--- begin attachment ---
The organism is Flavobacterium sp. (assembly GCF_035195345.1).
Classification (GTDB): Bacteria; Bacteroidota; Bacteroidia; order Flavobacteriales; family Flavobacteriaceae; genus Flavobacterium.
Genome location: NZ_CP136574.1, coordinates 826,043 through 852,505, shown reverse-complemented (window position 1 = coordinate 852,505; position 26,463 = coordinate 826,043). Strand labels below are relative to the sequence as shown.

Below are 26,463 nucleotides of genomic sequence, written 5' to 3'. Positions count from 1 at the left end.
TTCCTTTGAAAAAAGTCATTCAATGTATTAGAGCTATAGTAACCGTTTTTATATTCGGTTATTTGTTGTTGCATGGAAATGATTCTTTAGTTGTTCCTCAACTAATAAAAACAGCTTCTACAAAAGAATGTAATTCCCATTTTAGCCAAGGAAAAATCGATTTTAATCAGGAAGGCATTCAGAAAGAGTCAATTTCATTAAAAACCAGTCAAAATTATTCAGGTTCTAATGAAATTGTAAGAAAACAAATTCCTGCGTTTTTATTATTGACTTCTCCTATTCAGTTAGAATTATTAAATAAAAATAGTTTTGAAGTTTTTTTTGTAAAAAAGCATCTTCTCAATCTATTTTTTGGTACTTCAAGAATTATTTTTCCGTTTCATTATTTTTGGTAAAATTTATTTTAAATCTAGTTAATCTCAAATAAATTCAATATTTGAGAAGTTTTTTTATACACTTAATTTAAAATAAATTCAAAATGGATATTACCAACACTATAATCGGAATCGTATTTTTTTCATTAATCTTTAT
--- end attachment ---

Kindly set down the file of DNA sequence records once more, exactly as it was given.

The organism is Flavobacterium sp. (assembly GCF_035195345.1).
Classification (GTDB): Bacteria; Bacteroidota; Bacteroidia; order Flavobacteriales; family Flavobacteriaceae; genus Flavobacterium.
Genome location: NZ_CP136574.1, coordinates 826,043 through 852,505, shown reverse-complemented (window position 1 = coordinate 852,505; position 26,463 = coordinate 826,043). Strand labels below are relative to the sequence as shown.

Below are 26,463 nucleotides of genomic sequence, written 5' to 3'. Positions count from 1 at the left end.
TTCCTTTGAAAAAAGTCATTCAATGTATTAGAGCTATAGTAACCGTTTTTATATTCGGTTATTTGTTGTTGCATGGAAATGATTCTTTAGTTGTTCCTCAACTAATAAAAACAGCTTCTACAAAAGAATGTAATTCCCATTTTAGCCAAGGAAAAATCGATTTTAATCAGGAAGGCATTCAGAAAGAGTCAATTTCATTAAAAACCAGTCAAAATTATTCAGGTTCTAATGAAATTGTAAGAAAACAAATTCCTGCGTTTTTATTATTGACTTCTCCTATTCAGTTAGAATTATTAAATAAAAATAGTTTTGAAGTTTTTTTTGTAAAAAAGCATCTTCTCAATCTATTTTTTGGTACTTCAAGAATTATTTTTCCGTTTCATTATTTTTGGTAAAATTTATTTTAAATCTAGTTAATCTCAAATAAATTCAATATTTGAGAAGTTTTTTTATACACTTAATTTAAAATAAATTCAAAATGGATATTACCAACACTATAATCGGAATCGTATTTTTTTCATTAATCTTTAT